This is a challenge I've faced when I've tried to explain what, exactly, rationalism is when friends ask me what it's all about. I struggle to answer, because there is no single creed that rationalists believe. One could try to put together a soundbite-tier explanation, but to do so would risk distorting the very essence of rationality, which at its core is a process, not a conclusion. At best, we might try and draw up a list of 40 statements and say "Rationalists all agree that at least 30 of these are true, but there is vehement disagreement as to which."

I think of rationality as somewhat similar to Buddhism to some respects.

Depending on how we talk about it, Buddhism both is and isn't a religion. It isn't in the sense that there's some core teachings about suffering and how to deal with it that aren't really what I would call a religion so much as a teaching about a way to live life. In this respect it's quite similar to rationality.

It is in the sense that there's lots of religions built up around venerating the Buddha for giving us Buddhism and to support people who practice Buddhist teachings. Note, though, that this isn't exactly the same thing as the core teachings themselves.

I see rationality in a similar place as stoicism was in the late Roman period: a way of living one's life that many adopt, but that also isn't really what we'd call a religion. We could build up religions around it to revere its founders, for example, but we haven't. Obviously a religion does a lot more than that, as you note (and I know, since I practice Zen), but my point is mainly just to show that there's some separation between religion and the teachings embedded within a religion and rationality today looks to me a lot like teachings without a religion around them.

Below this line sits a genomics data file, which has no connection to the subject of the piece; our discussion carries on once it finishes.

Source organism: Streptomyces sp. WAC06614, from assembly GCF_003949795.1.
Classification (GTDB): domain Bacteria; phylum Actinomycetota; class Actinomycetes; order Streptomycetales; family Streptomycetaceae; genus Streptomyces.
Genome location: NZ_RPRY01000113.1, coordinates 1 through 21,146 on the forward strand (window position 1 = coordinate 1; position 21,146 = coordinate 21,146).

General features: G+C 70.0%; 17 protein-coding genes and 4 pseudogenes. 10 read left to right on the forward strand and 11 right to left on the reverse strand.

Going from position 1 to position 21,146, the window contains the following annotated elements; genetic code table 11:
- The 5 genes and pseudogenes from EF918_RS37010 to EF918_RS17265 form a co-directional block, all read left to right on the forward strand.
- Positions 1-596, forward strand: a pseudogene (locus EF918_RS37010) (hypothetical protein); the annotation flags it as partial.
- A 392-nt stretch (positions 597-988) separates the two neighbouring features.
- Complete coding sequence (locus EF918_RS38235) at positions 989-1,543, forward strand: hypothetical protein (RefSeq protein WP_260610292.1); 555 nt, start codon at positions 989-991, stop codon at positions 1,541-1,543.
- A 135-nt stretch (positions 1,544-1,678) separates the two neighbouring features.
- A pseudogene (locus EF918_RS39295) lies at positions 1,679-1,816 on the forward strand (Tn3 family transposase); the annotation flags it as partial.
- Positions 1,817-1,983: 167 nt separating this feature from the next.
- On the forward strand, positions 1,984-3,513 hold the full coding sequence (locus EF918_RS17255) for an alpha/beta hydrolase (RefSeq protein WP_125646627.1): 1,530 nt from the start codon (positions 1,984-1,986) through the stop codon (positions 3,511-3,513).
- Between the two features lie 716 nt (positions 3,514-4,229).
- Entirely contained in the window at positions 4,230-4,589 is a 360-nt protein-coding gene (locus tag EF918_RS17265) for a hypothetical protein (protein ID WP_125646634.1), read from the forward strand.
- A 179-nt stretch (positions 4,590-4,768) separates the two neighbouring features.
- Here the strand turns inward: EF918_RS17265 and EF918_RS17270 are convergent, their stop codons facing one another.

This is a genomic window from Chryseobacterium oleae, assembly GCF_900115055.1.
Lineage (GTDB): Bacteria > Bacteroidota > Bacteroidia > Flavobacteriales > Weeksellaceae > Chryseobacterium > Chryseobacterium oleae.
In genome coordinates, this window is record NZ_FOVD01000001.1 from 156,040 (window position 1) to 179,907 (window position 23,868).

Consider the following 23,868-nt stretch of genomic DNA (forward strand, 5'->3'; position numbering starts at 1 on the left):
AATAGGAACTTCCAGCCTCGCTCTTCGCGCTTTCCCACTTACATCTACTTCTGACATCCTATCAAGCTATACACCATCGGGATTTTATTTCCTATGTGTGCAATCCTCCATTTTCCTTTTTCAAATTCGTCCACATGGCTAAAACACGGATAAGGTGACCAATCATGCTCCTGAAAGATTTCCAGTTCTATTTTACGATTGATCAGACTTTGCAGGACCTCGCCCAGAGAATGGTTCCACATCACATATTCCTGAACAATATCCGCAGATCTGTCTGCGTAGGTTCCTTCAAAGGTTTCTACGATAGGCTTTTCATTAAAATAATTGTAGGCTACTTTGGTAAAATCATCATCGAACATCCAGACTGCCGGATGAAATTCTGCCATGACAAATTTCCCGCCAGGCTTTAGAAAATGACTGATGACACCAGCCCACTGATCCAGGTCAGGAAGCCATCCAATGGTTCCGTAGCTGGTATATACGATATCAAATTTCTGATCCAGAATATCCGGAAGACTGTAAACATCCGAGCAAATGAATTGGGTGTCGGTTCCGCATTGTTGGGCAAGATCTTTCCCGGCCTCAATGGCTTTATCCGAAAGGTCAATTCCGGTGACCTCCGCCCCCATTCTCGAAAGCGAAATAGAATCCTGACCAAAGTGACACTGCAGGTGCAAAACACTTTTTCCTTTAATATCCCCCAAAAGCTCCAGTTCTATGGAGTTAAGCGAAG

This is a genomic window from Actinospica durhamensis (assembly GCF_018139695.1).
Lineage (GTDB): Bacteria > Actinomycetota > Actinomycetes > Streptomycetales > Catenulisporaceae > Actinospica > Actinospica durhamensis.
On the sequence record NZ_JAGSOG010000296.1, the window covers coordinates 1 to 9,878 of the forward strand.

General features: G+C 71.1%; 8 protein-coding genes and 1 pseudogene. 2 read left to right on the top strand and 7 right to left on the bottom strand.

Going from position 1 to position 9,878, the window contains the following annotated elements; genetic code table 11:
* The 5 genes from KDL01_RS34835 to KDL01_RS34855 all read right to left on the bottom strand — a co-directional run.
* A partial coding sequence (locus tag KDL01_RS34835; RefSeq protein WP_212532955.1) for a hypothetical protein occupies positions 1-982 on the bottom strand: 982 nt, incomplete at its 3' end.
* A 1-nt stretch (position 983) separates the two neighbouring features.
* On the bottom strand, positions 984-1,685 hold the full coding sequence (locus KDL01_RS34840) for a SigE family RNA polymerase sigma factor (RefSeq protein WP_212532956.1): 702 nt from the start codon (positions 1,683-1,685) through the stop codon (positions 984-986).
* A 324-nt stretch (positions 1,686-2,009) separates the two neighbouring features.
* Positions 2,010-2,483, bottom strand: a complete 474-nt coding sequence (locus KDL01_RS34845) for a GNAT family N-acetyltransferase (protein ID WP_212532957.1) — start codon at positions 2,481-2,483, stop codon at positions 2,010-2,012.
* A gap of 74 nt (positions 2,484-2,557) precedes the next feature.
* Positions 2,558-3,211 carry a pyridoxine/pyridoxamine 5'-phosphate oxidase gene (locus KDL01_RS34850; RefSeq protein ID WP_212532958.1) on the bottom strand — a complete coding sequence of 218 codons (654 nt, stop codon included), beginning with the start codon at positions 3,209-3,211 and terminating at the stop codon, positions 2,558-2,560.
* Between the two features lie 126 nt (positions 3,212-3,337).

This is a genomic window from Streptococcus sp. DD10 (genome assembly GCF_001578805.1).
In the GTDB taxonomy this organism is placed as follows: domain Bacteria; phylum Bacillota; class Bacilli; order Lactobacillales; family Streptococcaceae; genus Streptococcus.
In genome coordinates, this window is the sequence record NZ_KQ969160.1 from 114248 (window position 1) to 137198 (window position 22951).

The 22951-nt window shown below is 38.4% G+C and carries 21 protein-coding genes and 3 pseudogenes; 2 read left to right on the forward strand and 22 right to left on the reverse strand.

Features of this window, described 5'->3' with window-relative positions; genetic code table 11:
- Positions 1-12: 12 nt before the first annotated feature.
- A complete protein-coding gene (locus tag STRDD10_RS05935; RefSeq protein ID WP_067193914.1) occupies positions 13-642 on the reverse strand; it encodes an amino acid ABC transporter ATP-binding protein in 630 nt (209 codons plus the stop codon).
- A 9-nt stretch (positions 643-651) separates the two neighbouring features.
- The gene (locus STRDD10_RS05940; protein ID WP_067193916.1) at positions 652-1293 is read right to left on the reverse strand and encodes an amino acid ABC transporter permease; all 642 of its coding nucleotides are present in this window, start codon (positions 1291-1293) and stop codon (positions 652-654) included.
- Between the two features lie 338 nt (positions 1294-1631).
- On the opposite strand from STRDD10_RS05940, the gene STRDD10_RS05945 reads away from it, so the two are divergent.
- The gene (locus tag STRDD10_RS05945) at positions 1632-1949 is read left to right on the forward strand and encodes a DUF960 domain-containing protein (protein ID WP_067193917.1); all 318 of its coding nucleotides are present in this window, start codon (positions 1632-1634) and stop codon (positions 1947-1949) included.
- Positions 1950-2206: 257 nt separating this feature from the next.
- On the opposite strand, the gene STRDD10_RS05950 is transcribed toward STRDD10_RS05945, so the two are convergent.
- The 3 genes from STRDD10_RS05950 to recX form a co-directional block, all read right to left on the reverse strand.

Right now I think that for many people rationalism is a peripheral identity

I think this captures something I've been thinking about for a while now. Rationality is very much a core identity for me, and looking back at my life it seems inevitable that it's that way. Yeah I know, classic bias. But even pre sequences I was obsessed with rationality and was slowly reinventing it. Rationality absolutely undergirds my life and it's just... how could it not, you know? Discovering the sequences changed my life and I would do anything to be able to back and read them earlier.

Then I go in the Bayesian Conspiracy and people casually mention that rationality is cool and all but doesn't really impact their life. And I'm just left scratching my head because -- what? How??

But if I look at it from the perspective of, not just whether you've read the sequences or whatever, but is rationality a core identity then that makes a lot more sense. Of course someone who treats rationality as an interesting hobby will get less out of it than someone who's obsessed.

No one spends real time, energy or effort evangelizing rationalism.

The reason I don't talk about rationality to outsiders is because it has a high chance of crippling my social status and making everything harder.

I feel a similar way to you in that rationalism is part of my core identity. Why do you think talking about rationality/rationalism will make you loose social status? I've often broached the topic with people in work, my friendship groupm, debating etc and have never had any problems.

Hm. Perhaps I'm concerned over nothing then. I was specifically afraid of standing out, of cult associations, and my general feeling is that rationality is seen as this cold, inhuman thing. Like I once had a girl tell me she was glad I didn't see things in terms of winning like everyone else does... and that's exactly how I see them. I just include nice things under my definition of victory.